The Next Monsters by Julie Doxsee

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In Mary Kinzie’s A Poet’s Guide to Poetry, she instructs the reader to approach poems using what she calls a “provisional reading” method. This requires a reader to consider not only what the poem says, but also all the directions a poet could have taken when he or she was writing the poem. The intention is to have an active reading process, to maintain a permanently tentative stance toward the poem. Suddenly, the poem is a living thing, not just a set, determined meaning. The poem is an unfolding contingency. And, as readers, we appreciate what the poem is doing by considering all that the poem could have done instead. It is careful advice to follow when reading Julie Doxsee’s The Next Monsters. Though I might suggest that advice would be better reversed. For in The Next Monsters, Doxsee’s poems are often busy doing much more than I would expect to see them doing. As though their meaning is contingent upon the reader selecting the best images or dramatic situations that were written into the poems. Or, to use Kinzie’s framework, my “provisional reading” doesn’t require me to imagine what might have been included in Doxsee’s poems, as it feels as though Doxsee’s poems are already offering both the extraneous and the essential.

I would ague that Doxsee operates under a poetry of context. And by context, I am thinking about the dominant premise she uses for bundling together the images and characters for a poem, or an entire book. Not that it should be tidily bundled, but there should at least be something binding it all together so I can see how to fit together the pieces and form a meaning, however elastic or “provisional” that meaning is. But The Next Monsters contains so much information. It is dense, voluminous and sinister. It is information rich. It is impression overload. To my reading, Doxsee’s book stands at the exact boundary between sense and too much sensation or too much information. The Next Monsters is constantly falling into disassociated pieces in my mind, even while the style of the poems are not what I would expect to fall apart. I should be clear, I am normally an advocate for this kind of poetry. Anna Moschovakis’ You and Three Others Are Approaching a Lake or Donna Stonecipher’s The Cosmopolitan or Brenda Coultas’ A Handmade Museum. These are books of overinformation that I will extol, that I will lose myself in. How do I distinguish The Next Monsters, then? The style reminds me, actually, of these newish sculptures by the artist Carol Bove. Bove arranges sea shells using metal rods to hold them in place. The whole piece is very severe, and I often feel antagonized by the work. Why? I don’t know. I feel challenged. I feel like there is an excess of control in the pieces. And that’s what I like them for.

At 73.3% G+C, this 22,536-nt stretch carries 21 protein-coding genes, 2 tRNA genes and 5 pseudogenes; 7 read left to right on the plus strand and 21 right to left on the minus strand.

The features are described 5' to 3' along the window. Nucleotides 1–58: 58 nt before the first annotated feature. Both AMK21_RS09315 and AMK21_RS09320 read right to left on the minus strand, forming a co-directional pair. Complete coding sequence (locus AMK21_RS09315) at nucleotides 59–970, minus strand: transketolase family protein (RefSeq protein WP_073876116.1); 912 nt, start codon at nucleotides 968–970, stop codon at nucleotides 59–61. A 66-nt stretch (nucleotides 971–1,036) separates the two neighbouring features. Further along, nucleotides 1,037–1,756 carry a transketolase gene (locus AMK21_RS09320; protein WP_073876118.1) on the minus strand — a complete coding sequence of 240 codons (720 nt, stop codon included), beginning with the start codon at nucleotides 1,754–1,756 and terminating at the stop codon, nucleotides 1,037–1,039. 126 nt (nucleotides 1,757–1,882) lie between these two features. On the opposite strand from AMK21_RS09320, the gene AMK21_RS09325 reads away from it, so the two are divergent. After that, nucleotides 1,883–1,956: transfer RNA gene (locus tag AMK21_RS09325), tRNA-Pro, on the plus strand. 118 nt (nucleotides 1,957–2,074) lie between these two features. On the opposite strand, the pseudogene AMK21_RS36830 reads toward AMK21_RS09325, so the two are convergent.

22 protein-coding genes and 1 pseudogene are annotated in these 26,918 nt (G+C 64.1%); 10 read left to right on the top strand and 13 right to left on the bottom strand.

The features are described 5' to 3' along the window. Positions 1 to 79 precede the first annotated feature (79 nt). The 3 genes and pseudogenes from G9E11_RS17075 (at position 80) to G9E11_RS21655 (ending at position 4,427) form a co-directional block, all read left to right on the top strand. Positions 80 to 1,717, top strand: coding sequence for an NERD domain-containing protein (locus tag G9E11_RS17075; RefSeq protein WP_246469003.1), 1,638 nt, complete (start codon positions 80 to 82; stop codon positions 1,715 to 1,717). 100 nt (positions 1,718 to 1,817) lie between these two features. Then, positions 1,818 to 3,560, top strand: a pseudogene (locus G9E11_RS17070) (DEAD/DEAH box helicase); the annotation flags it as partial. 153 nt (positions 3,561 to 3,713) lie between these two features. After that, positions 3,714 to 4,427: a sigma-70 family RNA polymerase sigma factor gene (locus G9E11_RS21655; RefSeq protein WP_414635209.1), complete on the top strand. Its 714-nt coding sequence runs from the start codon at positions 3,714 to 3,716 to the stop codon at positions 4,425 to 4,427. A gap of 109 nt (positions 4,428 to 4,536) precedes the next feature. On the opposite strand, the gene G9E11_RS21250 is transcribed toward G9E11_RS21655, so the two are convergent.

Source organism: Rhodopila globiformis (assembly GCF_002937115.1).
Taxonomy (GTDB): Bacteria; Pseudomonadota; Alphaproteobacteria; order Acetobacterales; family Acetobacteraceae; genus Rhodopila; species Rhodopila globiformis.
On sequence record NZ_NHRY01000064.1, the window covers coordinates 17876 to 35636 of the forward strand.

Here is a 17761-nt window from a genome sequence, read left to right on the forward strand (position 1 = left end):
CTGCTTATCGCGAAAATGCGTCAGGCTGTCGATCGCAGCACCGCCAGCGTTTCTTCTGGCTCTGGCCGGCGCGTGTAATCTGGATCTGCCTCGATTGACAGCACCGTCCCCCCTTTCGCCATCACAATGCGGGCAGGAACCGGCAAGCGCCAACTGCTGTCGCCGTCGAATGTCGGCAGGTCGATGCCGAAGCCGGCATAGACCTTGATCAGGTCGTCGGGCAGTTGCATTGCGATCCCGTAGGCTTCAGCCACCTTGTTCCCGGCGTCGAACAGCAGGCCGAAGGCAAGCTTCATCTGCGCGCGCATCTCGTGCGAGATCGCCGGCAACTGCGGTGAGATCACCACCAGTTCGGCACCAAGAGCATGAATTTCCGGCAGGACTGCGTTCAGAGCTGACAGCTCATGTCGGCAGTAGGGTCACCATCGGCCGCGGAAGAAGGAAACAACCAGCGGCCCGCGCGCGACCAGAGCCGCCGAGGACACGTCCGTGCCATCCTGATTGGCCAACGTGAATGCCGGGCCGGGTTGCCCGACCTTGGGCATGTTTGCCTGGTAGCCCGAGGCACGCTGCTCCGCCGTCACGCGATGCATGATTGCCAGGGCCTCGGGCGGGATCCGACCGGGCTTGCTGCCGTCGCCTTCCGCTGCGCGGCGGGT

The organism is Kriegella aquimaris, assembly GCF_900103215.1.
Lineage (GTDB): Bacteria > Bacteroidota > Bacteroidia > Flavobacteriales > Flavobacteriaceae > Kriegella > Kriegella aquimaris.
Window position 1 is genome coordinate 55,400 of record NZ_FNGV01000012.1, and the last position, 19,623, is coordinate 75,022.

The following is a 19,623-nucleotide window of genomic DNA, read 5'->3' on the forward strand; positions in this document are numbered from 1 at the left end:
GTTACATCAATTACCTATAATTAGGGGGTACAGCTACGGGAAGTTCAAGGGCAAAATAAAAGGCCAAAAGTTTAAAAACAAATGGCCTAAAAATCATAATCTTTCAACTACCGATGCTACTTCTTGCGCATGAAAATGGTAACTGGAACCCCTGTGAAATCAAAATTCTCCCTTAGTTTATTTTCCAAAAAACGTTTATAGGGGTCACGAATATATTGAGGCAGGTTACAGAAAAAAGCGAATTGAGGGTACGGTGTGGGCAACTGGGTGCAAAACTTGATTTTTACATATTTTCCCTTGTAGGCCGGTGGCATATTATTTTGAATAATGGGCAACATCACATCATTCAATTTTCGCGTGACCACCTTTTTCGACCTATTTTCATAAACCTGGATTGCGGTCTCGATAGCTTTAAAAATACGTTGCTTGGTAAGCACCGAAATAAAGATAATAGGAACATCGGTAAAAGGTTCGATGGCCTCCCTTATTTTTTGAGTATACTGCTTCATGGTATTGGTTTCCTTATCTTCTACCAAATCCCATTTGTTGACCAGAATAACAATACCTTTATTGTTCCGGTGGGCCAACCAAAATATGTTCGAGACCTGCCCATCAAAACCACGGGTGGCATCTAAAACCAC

There are many times in The Next Monsters when I see Doxsee maintaining a balance between the arbitrary and the sensible. The “Cabin” poems, for example, where she presents a fixed set of characters. A fixed location. The poems accumulate a sense of consequence. Here, in “Cabin” [I am at the cabin. My husband has come back…], the third poem in the sequence:

Again I test each one and my thumb cramps and I throw them into a corner of the room. I didn’t see you at the pond this morning I say.

He squeegees his fingerprints across the wood. Metal grinding against metal is the sound of the lighters as I test them. I didn’t see you at the pond this morning I say.